Rose Reid


Life offers us no guarantees. It’s a moment by moment affair. We are guided by custom, experience, or education . . . which gives us a rich wealth of knowledge to inform and influence for how we live our lives. In this health conscious era, we have an abundance of sources to turn to, a maze of information to navigate through; everyone giving hints on how to get and maintain a healthy life. Yet, many people, including myself, hate to heed the advice to do annual mammograms, pap smears and other tests we fear a negative result of, or we fear the tests in themselves will harm us.

Personally, I dislike mammograms. They usually leave me sore for months. Consequently, I avoided them as much I could. I was very hesitant when my doctor ordered one early in 2017, and I did not get it done until May. I have a history of fibrocystic breast and always had to follow up my mammogram with an ultra sound. So when I was called to do a second mammogram I was not perturb. What devastated me, was the voice on the phone telling me that some calcification were detected in my right breast that warranted further analysis. I was totally blown. The words used to explain the issue to me communicated that I had cancer.  I immediately died a thousand deaths. I saw my funeral. Yes, fear literally crippled and almost killed me.

I had to command myself back to life and mustered the strength to go tell my husband that, ‘I’m dying’. He was reassuringly concerned. He assured me that it was just like old times. I objected on the point that this time I was being asked to do a second mammogram, not an ultra sound. I was referred to an oncologist to analyze my mammogram and decide on the next step. After viewing my 3D mammogram and deliberating with a colleague, he told me that what he saw was so tiny, I could wait six months before making a decision for further analysis. I asked what other option I had and immediately decided to do the biopsy.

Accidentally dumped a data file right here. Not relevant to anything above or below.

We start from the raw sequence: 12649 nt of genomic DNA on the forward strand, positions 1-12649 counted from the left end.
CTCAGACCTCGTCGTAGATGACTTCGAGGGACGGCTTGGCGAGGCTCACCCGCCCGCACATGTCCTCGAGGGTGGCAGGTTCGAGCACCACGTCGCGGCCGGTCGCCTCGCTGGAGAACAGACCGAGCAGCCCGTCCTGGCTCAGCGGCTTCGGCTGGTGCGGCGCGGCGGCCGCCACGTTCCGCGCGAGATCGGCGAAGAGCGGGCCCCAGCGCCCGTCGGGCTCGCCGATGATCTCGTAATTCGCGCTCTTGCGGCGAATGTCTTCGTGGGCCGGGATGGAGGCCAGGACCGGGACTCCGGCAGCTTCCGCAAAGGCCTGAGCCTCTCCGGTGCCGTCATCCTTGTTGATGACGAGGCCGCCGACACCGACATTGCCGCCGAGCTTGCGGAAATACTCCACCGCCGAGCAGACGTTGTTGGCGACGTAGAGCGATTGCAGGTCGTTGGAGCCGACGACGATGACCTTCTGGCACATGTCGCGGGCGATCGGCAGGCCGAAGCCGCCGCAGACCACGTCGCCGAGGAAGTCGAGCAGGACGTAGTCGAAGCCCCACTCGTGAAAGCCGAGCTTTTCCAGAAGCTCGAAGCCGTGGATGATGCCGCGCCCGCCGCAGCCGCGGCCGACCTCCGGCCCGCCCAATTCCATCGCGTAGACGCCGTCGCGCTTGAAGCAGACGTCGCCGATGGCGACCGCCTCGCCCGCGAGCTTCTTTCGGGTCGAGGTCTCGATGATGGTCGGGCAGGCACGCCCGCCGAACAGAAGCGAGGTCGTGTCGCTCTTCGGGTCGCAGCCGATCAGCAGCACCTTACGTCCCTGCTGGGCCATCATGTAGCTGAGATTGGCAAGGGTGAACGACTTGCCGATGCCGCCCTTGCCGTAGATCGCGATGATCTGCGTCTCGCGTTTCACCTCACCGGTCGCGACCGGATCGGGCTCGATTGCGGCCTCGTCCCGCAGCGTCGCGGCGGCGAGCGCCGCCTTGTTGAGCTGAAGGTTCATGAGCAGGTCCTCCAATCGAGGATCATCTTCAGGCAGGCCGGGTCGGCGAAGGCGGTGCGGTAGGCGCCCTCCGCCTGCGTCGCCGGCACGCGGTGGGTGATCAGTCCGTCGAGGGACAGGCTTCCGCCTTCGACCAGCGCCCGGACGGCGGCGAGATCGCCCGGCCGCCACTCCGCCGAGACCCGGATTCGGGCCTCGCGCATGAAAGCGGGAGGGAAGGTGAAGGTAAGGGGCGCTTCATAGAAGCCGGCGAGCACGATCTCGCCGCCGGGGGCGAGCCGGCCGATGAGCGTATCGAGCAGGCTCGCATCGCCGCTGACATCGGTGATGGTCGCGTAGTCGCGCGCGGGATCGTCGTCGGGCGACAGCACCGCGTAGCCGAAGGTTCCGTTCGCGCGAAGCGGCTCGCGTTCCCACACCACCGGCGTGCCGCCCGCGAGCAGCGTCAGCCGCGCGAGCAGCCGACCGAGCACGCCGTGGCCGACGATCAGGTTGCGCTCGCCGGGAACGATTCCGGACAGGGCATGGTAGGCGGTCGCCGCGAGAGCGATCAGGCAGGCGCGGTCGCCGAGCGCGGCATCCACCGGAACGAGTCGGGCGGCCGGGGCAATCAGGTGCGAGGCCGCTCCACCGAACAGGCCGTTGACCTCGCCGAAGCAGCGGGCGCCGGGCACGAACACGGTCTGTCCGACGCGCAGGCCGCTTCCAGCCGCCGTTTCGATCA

I waited the longest two weeks ever for my appointment for the biopsy results; then another forever for the doctor to come into the examination room in which I was waiting. . However, I was very calm. I had the peace of God. Then the doctor hurriedly entered the .room, offered his apologies and said, ‘you are not going to like it’. I took a deep breath, but I was not blown away. I was mentally prepared for the worst.

The doctor drew a diagram and used it to clearly explain my Ductal Carcinoma diagnosis, which is cancer that is contained in the duct of the breast – my right breast.

As I thought about my diagnosis, I recalled that Cancer is one of the hottest topics in every media outlet. It’s the topic I truly hated and wish an advertisement about it would not cut into the movie I am enjoying. It’s so negative, cold and life threatening. It seems every death now a days is cancer related. So, it is the last word I wanted in a sentence with my name.

The reality at that moment in the examination room was my reality.  The oncologist explained my treatment options. I opted for total mastectomy. I was fortunate to find a plastic surgeon to work in collaboration with my oncologist within a three weeks window, although it seemed like forever to me.

I did the entire process, mastectomy, breast reconstruction and lifting of the left breast, and went home the very same day! The recovery process was slow to me but I was encouraged as at each of my follow up visits, the doctors were very pleased with my progress. Today, I am so very happy I did my mammogram when I did.

Without reservation, I encourage ALL women to do their annual mammogram. Early detection saved me. Early detection is the key.  It might save you too.